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Illinois Legal Separation
Legal Separation in Illinois
Illinois permits legal separation, but they are an option in Illinois, but they are seldom used.
In Illinois legal separation is a court-approved regime by which separated spouses agree to live independent of each other both physically and financially. A legal separation does not terminate the marriage. The spouses are still married and they may not remarry unless they first divorce. The separated couple must obtain a judgment from the court stating the new legal status of separation as well as the terms and conditions of the routine. A divorce resolves all issues arising out of the marital relationship, including division of assets and debts as well as child custody, parenting time and support, and terminates the marriage; a legal separation deals with the same issues without ending the marriage.
A legal separation, however, does not necessarily prohibit either spouse from filing for divorce later.
Under Illinois law, a legal separation allows a spouse who is without fault to receive reasonable support and maintenance while the parties live apart. This is not necessarily the case with a divorce.
In order for the court to declare a couple legally separated, certain conditions must be met. First, the couple must live physically separate from one other. Second, the petitioner must prove he or she is not the reason for the separation. Third, at least one spouse must be a resident of Illinois for the court to have jurisdiction.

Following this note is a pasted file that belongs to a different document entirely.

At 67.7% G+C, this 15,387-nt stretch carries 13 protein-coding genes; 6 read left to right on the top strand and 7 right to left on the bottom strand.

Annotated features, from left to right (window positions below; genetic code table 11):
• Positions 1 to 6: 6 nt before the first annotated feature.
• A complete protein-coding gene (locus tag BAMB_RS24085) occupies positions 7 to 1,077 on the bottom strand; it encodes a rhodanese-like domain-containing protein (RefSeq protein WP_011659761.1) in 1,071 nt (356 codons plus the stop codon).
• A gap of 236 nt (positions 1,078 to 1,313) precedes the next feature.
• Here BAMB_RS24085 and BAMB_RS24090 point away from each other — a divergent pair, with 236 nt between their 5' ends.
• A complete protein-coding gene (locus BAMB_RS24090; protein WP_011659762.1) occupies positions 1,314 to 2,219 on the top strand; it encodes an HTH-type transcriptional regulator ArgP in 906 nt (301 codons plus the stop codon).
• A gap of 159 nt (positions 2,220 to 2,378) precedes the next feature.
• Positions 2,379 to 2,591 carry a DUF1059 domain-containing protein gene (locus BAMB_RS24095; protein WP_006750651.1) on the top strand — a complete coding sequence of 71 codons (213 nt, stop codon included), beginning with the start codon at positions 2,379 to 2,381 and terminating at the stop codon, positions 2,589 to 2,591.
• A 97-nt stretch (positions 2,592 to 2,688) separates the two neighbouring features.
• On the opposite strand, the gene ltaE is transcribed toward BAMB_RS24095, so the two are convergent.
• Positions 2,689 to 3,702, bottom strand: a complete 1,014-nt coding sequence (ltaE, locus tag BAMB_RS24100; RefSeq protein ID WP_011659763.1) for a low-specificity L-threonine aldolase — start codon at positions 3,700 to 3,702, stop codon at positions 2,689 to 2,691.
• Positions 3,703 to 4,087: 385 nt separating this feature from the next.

The separating couple may write a marital separation agreement that the judge of the Circuit Court approves. The agreement addresses the terms and conditions of the separation, including child custody and support, alimony and division of assets and debts. The court decides if the agreement is fair and reasonable to both spouses.
A separation agreement is a legal binding contract signed by spouses, which is intended to resolve property, debt and child related issues. This can be a very complex and detailed document depending upon the unique situation of the marriage. Many spouses consult an attorney to provide this or they decide to prepare their own.
The spouse must submit a petition for a legal separation and a summons.
A party filing for a legal separation is not bound by Illinoiss residency requirements. A spouse who is separated without fault may file a Petition for Legal Separation and acquire the same legal remedies available to one who files for divorce. This petition may be filed in the other spouse's county of residence or in the county where the petitioner lives if the other spouse cannot be found.
First, the petitioner files for separation in the Circuit Court in the county where one of the spouses resides. A sheriff's deputy serves a copy of the filed petition and a summons to appear in court to the respondent who is allowed to respond by filing an answer to the petition stating any defenses relevant. At a hearing, the judge reviews all issues; then he or she decides whether or not to grant the legal separation.
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